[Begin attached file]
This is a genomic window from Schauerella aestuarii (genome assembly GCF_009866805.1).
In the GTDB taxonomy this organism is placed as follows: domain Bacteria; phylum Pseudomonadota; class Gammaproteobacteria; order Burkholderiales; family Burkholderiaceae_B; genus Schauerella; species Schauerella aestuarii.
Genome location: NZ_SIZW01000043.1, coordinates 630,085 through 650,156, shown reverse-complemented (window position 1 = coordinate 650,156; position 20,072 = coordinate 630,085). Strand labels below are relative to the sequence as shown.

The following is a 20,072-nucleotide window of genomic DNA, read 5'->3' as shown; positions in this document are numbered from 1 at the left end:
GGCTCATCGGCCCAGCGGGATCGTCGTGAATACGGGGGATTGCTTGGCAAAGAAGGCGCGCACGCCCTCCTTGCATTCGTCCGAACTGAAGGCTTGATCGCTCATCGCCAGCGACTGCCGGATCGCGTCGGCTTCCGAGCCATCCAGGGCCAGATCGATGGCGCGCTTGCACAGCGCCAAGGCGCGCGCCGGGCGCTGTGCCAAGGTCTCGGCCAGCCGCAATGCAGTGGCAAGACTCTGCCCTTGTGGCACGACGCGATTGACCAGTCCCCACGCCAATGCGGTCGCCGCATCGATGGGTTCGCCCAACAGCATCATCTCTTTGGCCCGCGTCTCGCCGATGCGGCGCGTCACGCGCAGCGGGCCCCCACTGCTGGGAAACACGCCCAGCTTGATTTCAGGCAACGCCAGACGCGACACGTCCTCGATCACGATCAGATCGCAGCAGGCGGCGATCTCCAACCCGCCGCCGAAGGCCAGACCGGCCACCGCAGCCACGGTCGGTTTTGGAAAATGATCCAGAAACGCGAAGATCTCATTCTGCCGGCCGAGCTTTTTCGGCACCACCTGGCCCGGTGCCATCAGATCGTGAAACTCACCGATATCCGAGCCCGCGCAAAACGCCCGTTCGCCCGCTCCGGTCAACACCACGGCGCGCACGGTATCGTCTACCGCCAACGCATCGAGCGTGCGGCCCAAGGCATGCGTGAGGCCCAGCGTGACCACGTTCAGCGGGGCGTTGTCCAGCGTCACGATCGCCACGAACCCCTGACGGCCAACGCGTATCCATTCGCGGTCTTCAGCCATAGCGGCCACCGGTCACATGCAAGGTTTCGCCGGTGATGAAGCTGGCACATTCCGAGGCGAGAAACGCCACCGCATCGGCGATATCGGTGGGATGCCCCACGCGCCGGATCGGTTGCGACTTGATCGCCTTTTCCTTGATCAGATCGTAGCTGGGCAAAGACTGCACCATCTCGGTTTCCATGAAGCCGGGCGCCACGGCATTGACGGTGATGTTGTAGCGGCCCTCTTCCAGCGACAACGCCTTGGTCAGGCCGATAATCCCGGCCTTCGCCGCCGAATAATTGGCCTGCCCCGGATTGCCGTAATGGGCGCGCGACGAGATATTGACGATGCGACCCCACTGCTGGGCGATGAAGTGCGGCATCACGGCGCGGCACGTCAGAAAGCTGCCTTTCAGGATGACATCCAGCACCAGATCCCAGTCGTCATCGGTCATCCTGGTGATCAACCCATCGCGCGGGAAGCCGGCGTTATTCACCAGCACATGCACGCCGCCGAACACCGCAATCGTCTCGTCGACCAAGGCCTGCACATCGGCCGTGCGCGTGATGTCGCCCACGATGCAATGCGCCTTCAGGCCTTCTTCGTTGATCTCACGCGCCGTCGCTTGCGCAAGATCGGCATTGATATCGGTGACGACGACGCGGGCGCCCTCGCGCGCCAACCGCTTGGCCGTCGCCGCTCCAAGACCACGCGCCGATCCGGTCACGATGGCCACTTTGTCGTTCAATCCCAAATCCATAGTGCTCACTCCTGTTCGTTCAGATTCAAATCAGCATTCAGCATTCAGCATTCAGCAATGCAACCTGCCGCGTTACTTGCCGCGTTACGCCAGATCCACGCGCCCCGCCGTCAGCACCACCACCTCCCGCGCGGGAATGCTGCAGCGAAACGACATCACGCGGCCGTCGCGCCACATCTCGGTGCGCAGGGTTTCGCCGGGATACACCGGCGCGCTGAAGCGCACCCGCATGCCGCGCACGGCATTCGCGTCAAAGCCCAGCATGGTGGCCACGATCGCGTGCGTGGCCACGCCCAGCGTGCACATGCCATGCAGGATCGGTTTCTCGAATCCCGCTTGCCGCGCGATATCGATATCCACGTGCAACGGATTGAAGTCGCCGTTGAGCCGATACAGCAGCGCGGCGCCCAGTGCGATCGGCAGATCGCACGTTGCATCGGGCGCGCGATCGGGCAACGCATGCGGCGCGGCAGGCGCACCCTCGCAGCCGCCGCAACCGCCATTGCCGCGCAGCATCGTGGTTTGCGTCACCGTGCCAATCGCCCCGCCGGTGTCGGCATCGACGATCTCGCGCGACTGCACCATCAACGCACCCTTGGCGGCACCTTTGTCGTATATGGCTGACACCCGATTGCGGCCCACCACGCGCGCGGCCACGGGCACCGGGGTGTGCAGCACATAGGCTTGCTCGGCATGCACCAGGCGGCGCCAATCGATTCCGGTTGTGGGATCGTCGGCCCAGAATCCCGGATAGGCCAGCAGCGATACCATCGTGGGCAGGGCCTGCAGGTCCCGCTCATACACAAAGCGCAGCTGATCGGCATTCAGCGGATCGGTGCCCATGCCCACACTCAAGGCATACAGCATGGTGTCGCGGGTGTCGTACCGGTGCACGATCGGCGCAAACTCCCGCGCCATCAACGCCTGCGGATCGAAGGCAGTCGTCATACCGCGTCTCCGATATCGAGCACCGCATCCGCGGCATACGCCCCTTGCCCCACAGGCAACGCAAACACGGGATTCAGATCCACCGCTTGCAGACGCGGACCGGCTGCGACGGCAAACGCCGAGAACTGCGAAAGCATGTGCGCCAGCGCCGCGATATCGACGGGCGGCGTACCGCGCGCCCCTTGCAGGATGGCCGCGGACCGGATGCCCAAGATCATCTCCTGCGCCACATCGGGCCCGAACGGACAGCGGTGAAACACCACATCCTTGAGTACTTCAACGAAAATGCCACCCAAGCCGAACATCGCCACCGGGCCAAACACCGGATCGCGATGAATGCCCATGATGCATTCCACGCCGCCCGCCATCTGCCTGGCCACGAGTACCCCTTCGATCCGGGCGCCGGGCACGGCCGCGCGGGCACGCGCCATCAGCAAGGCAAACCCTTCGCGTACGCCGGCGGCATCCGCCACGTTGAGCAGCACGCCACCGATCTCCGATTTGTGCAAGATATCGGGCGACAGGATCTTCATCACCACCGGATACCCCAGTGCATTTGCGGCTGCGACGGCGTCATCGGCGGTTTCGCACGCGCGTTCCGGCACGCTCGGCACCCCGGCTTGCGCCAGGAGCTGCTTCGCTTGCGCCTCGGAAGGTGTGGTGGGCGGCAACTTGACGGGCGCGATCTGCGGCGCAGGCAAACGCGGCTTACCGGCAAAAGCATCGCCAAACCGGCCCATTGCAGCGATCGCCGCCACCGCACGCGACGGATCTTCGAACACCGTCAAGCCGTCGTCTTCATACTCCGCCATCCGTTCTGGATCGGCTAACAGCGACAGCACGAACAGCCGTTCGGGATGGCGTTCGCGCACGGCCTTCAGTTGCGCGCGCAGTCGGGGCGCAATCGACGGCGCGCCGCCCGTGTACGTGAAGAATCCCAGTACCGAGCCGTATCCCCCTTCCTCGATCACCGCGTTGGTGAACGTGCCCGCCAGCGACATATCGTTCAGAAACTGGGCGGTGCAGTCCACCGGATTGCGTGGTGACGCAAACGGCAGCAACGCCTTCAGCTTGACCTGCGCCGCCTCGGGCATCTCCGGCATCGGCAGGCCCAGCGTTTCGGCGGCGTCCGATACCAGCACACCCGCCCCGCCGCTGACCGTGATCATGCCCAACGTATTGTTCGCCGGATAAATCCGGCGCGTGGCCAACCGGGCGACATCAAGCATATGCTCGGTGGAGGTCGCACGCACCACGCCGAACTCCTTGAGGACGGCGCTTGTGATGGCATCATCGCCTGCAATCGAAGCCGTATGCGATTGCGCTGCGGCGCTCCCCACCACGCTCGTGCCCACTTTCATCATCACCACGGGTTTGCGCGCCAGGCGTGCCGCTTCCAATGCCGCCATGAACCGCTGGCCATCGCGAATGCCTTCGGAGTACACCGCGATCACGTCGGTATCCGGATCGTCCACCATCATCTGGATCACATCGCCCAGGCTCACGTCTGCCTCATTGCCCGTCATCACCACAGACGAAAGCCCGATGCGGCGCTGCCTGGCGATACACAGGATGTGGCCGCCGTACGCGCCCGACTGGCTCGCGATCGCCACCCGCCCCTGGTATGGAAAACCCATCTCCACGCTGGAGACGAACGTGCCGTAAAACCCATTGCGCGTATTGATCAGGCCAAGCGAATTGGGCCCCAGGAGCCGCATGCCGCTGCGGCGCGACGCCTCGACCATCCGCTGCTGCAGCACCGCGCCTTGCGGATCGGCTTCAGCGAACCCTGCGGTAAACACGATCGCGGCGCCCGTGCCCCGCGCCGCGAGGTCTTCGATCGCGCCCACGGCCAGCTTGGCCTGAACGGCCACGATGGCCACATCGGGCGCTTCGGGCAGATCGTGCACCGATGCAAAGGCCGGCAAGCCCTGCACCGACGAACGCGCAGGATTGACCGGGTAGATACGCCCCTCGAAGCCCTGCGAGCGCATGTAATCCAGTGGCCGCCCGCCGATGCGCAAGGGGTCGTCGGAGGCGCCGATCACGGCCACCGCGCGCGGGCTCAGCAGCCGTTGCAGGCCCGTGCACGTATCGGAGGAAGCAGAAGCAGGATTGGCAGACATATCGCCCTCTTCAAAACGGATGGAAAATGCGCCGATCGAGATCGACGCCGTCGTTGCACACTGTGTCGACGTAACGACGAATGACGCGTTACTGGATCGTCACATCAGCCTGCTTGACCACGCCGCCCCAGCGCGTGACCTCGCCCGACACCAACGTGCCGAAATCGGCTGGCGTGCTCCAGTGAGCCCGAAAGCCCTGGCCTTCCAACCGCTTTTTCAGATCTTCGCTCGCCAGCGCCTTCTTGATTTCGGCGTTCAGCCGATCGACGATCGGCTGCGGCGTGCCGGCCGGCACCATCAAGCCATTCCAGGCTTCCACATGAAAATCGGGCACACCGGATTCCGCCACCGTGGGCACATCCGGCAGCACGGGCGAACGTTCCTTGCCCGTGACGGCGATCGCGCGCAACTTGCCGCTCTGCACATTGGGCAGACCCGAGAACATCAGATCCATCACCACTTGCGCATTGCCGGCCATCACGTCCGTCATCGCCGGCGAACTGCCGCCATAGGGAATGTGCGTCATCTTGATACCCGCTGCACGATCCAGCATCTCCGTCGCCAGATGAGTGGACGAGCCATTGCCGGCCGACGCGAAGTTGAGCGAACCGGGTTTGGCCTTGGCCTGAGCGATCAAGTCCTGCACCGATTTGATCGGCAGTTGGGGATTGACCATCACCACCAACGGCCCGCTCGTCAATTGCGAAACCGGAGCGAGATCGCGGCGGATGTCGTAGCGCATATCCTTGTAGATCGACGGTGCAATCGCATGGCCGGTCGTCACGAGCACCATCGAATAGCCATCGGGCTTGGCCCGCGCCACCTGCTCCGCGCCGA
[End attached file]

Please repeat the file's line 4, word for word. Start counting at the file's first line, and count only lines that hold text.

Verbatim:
The following is a 20,072-nucleotide window of genomic DNA, read 5'->3' as shown; positions in this document are numbered from 1 at the left end: